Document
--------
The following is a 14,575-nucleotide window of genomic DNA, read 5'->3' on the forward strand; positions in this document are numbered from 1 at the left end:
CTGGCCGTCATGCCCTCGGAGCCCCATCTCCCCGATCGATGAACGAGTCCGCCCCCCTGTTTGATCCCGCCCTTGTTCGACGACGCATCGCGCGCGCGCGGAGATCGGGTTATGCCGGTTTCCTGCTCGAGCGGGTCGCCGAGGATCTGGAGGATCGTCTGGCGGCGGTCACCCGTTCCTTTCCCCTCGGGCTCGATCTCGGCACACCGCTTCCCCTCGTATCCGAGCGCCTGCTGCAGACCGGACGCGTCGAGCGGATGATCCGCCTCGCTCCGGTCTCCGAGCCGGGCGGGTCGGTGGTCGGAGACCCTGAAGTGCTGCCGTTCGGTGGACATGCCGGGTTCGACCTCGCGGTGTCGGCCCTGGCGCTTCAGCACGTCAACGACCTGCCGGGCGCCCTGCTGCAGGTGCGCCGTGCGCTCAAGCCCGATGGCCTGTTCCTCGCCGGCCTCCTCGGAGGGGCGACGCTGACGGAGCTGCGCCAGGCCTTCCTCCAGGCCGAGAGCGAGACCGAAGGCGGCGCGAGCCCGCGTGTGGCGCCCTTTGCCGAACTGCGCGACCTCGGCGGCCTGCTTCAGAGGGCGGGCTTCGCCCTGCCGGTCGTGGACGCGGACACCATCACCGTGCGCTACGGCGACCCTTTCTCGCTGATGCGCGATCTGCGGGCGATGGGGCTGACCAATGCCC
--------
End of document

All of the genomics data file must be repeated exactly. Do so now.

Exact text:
The following is a 14,575-nucleotide window of genomic DNA, read 5'->3' on the forward strand; positions in this document are numbered from 1 at the left end:
CTGGCCGTCATGCCCTCGGAGCCCCATCTCCCCGATCGATGAACGAGTCCGCCCCCCTGTTTGATCCCGCCCTTGTTCGACGACGCATCGCGCGCGCGCGGAGATCGGGTTATGCCGGTTTCCTGCTCGAGCGGGTCGCCGAGGATCTGGAGGATCGTCTGGCGGCGGTCACCCGTTCCTTTCCCCTCGGGCTCGATCTCGGCACACCGCTTCCCCTCGTATCCGAGCGCCTGCTGCAGACCGGACGCGTCGAGCGGATGATCCGCCTCGCTCCGGTCTCCGAGCCGGGCGGGTCGGTGGTCGGAGACCCTGAAGTGCTGCCGTTCGGTGGACATGCCGGGTTCGACCTCGCGGTGTCGGCCCTGGCGCTTCAGCACGTCAACGACCTGCCGGGCGCCCTGCTGCAGGTGCGCCGTGCGCTCAAGCCCGATGGCCTGTTCCTCGCCGGCCTCCTCGGAGGGGCGACGCTGACGGAGCTGCGCCAGGCCTTCCTCCAGGCCGAGAGCGAGACCGAAGGCGGCGCGAGCCCGCGTGTGGCGCCCTTTGCCGAACTGCGCGACCTCGGCGGCCTGCTTCAGAGGGCGGGCTTCGCCCTGCCGGTCGTGGACGCGGACACCATCACCGTGCGCTACGGCGACCCTTTCTCGCTGATGCGCGATCTGCGGGCGATGGGGCTGACCAATGCCC